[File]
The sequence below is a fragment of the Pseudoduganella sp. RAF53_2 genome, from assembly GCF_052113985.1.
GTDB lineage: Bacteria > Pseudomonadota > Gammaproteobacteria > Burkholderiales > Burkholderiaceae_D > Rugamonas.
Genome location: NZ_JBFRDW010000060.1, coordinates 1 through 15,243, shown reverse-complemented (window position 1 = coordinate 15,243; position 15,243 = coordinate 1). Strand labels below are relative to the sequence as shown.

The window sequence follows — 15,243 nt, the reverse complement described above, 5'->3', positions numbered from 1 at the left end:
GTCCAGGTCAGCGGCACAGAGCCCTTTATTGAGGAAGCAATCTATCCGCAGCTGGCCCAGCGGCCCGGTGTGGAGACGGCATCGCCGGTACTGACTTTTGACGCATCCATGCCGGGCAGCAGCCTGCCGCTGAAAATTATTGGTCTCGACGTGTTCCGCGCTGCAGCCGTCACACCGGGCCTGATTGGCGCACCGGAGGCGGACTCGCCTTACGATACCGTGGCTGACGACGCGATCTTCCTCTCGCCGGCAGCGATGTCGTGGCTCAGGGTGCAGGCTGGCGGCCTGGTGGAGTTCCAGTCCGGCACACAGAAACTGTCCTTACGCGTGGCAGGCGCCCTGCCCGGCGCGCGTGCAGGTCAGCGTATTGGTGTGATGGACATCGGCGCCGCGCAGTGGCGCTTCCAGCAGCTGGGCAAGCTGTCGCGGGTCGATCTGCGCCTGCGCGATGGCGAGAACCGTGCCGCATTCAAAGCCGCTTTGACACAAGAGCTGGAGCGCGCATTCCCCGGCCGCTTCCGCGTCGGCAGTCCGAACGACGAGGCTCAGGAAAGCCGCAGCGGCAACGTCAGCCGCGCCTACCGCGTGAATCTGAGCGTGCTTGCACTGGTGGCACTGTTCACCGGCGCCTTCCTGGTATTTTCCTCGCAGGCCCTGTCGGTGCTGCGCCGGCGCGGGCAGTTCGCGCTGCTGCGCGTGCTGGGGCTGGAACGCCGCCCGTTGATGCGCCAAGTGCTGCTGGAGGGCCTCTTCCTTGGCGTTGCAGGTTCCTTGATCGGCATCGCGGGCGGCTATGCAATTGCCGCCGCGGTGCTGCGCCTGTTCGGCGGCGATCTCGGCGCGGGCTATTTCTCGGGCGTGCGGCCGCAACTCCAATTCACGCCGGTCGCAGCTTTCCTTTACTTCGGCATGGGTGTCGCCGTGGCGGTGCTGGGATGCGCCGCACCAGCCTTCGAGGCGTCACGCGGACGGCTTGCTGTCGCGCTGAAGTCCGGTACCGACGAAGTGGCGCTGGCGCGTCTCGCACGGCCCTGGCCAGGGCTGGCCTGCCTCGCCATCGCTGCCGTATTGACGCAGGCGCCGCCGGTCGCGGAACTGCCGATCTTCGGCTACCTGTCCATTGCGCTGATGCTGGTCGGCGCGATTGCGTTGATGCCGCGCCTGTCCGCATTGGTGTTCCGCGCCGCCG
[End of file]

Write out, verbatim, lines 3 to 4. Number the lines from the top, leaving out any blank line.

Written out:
Genome location: NZ_JBFRDW010000060.1, coordinates 1 through 15,243, shown reverse-complemented (window position 1 = coordinate 15,243; position 15,243 = coordinate 1). Strand labels below are relative to the sequence as shown.

The window sequence follows — 15,243 nt, the reverse complement described above, 5'->3', positions numbered from 1 at the left end: